BOULDER – After you have qualified for a mortgage, searched for a home, found one, made an offer that was accepted comes the home inspection. Time spent with an inspector can provide invaluable information about the home, how it works, and whether there are enough issues with the property to walk away from it or renegotiate the purchase price with the seller.
Most real estate agents have relationships with home inspectors. Some buyers use those referrals, others prefer to find their own inspector by asking friends or searching online. Regardless, it’s important to vet an inspector before hiring one. It may be wise to begin your search for an inspector even before finding a property to avoid scrambling to find one to meet an inspection objection deadline.
You will receive an inspection report with photos from your inspector. You should also take notes during your walk through with the inspector and don’t be afraid to ask questions. Home inspectors expect questions and generally welcome them because they believe their job is to help a buyer make an educated decision about a home purchase. Items such as combustion air, filters, gas shut-off valves, and sump pumps are foreign territory to many homebuyers.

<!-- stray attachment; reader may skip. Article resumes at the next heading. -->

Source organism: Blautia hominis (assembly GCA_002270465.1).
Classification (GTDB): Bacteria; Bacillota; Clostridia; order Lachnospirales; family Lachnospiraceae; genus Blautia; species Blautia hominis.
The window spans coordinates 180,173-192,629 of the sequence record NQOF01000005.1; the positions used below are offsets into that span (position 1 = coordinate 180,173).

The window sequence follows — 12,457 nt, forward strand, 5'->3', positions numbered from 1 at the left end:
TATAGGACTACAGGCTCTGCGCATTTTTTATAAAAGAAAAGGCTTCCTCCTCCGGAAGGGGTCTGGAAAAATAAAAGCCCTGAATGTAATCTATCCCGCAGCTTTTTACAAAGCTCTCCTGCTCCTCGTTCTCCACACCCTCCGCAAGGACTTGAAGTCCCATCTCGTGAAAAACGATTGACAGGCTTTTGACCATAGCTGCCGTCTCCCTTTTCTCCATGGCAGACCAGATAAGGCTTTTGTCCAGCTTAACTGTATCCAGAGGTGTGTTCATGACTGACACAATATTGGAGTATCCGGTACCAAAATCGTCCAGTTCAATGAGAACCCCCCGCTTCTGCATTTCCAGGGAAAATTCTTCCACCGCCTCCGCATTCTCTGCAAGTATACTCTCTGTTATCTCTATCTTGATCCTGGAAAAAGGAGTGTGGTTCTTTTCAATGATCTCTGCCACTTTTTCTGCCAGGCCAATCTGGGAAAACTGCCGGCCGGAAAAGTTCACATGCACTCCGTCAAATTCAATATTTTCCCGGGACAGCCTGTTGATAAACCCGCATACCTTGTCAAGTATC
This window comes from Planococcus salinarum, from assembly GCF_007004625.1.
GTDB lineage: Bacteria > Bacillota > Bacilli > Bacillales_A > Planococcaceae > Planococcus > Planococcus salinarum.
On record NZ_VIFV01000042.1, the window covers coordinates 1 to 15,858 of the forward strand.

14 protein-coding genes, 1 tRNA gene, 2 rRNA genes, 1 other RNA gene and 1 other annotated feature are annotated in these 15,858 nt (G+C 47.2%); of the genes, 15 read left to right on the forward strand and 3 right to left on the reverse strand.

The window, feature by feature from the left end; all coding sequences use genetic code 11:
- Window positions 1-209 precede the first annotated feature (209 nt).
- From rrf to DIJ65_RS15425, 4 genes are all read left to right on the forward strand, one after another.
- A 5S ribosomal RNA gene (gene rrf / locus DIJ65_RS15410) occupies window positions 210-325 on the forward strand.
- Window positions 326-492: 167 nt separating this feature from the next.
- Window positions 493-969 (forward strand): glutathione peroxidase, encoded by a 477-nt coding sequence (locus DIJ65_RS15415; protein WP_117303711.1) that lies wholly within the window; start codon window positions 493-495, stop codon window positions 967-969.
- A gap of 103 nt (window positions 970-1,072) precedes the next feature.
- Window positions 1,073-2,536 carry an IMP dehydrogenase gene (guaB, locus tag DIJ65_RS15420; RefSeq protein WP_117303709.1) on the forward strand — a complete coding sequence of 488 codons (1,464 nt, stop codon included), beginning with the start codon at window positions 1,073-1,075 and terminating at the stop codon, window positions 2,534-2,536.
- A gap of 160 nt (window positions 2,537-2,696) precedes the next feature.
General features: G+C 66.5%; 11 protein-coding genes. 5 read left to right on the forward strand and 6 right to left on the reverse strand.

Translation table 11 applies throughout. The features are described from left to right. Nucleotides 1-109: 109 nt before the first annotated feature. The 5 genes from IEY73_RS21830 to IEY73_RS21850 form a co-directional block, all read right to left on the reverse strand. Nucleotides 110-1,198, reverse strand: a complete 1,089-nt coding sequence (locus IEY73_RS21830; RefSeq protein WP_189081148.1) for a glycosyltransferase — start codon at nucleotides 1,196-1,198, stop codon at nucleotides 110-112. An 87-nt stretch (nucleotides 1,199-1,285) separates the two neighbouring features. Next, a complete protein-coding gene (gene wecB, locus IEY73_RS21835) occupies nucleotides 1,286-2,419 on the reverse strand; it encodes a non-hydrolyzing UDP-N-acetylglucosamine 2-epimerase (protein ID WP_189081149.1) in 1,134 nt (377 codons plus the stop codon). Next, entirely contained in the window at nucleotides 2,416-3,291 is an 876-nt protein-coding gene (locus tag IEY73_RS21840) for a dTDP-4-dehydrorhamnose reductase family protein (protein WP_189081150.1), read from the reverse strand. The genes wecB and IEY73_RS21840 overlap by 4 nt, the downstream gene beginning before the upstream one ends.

A home inspection is a visual snapshot in time. Everything in a home is in a constant state of deterioration so things can go wrong after purchase. Feel free to ask how much something will cost to fix. Some inspectors are comfortable giving a range. Others shy away from that because of the numerous variables involved, like the materials used and labor costs.
When the inspector is hired by the buyer they cannot disclose information found during a home inspection without the buyer’s approval. However, if the inspector finds something dangerous, he is required to disclose that finding to the seller and the potential buyer.